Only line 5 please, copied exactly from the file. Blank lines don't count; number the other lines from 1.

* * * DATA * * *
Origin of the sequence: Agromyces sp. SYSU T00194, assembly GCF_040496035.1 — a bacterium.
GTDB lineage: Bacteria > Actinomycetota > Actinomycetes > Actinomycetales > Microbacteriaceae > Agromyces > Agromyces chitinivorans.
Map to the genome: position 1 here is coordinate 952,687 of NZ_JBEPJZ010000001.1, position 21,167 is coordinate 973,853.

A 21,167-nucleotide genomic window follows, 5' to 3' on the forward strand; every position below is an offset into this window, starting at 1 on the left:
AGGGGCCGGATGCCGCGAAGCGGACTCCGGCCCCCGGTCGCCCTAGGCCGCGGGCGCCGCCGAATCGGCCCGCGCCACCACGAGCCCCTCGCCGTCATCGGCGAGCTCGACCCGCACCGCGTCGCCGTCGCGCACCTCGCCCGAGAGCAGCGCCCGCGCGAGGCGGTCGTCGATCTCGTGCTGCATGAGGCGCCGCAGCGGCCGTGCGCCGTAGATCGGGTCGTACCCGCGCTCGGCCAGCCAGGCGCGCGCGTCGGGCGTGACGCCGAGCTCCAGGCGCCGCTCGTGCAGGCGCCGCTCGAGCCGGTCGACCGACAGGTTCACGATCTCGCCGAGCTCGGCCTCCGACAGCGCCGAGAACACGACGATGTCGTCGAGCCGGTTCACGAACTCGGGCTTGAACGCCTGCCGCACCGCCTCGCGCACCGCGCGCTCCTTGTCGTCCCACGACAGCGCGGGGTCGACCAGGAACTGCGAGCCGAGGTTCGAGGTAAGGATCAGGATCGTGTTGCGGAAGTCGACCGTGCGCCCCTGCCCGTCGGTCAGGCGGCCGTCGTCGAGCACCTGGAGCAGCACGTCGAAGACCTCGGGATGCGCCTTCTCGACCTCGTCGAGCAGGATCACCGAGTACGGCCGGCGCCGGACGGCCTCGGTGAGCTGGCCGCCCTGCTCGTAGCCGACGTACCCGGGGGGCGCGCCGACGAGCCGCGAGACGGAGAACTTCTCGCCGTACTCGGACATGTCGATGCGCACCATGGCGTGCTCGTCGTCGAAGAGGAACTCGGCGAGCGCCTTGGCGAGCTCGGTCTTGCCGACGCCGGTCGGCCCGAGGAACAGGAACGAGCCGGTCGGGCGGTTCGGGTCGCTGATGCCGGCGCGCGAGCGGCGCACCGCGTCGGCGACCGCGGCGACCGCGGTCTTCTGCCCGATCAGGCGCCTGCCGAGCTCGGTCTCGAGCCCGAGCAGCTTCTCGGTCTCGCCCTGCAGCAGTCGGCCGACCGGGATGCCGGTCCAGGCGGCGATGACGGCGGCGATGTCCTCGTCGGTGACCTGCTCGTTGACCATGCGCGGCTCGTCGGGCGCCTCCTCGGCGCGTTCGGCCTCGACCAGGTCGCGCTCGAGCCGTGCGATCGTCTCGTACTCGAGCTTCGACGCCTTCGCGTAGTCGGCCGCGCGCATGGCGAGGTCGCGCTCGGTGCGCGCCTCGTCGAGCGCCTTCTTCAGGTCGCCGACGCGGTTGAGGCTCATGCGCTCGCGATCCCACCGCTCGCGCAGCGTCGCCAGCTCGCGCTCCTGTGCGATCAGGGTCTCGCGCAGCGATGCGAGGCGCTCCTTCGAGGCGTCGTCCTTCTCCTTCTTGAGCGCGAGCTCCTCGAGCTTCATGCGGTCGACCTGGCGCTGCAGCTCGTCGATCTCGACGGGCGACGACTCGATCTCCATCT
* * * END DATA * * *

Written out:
AGGGGCCGGATGCCGCGAAGCGGACTCCGGCCCCCGGTCGCCCTAGGCCGCGGGCGCCGCCGAATCGGCCCGCGCCACCACGAGCCCCTCGCCGTCATCGGCGAGCTCGACCCGCACCGCGTCGCCGTCGCGCACCTCGCCCGAGAGCAGCGCCCGCGCGAGGCGGTCGTCGATCTCGTGCTGCATGAGGCGCCGCAGCGGCCGTGCGCCGTAGATCGGGTCGTACCCGCGCTCGGCCAGCCAGGCGCGCGCGTCGGGCGTGACGCCGAGCTCCAGGCGCCGCTCGTGCAGGCGCCGCTCGAGCCGGTCGACCGACAGGTTCACGATCTCGCCGAGCTCGGCCTCCGACAGCGCCGAGAACACGACGATGTCGTCGAGCCGGTTCACGAACTCGGGCTTGAACGCCTGCCGCACCGCCTCGCGCACCGCGCGCTCCTTGTCGTCCCACGACAGCGCGGGGTCGACCAGGAACTGCGAGCCGAGGTTCGAGGTAAGGATCAGGATCGTGTTGCGGAAGTCGACCGTGCGCCCCTGCCCGTCGGTCAGGCGGCCGTCGTCGAGCACCTGGAGCAGCACGTCGAAGACCTCGGGATGCGCCTTCTCGACCTCGTCGAGCAGGATCACCGAGTACGGCCGGCGCCGGACGGCCTCGGTGAGCTGGCCGCCCTGCTCGTAGCCGACGTACCCGGGGGGCGCGCCGACGAGCCGCGAGACGGAGAACTTCTCGCCGTACTCGGACATGTCGATGCGCACCATGGCGTGCTCGTCGTCGAAGAGGAACTCGGCGAGCGCCTTGGCGAGCTCGGTCTTGCCGACGCCGGTCGGCCCGAGGAACAGGAACGAGCCGGTCGGGCGGTTCGGGTCGCTGATGCCGGCGCGCGAGCGGCGCACCGCGTCGGCGACCGCGGCGACCGCGGTCTTCTGCCCGATCAGGCGCCTGCCGAGCTCGGTCTCGAGCCCGAGCAGCTTCTCGGTCTCGCCCTGCAGCAGTCGGCCGACCGGGATGCCGGTCCAGGCGGCGATGACGGCGGCGATGTCCTCGTCGGTGACCTGCTCGTTGACCATGCGCGGCTCGTCGGGCGCCTCCTCGGCGCGTTCGGCCTCGACCAGGTCGCGCTCGAGCCGTGCGATCGTCTCGTACTCGAGCTTCGACGCCTTCGCGTAGTCGGCCGCGCGCATGGCGAGGTCGCGCTCGGTGCGCGCCTCGTCGAGCGCCTTCTTCAGGTCGCCGACGCGGTTGAGGCTCATGCGCTCGCGATCCCACCGCTCGCGCAGCGTCGCCAGCTCGCGCTCCTGTGCGATCAGGGTCTCGCGCAGCGATGCGAGGCGCTCCTTCGAGGCGTCGTCCTTCTCCTTCTTGAGCGCGAGCTCCTCGAGCTTCATGCGGTCGACCTGGCGCTGCAGCTCGTCGATCTCGACGGGCGACGACTCGATCTCCATCT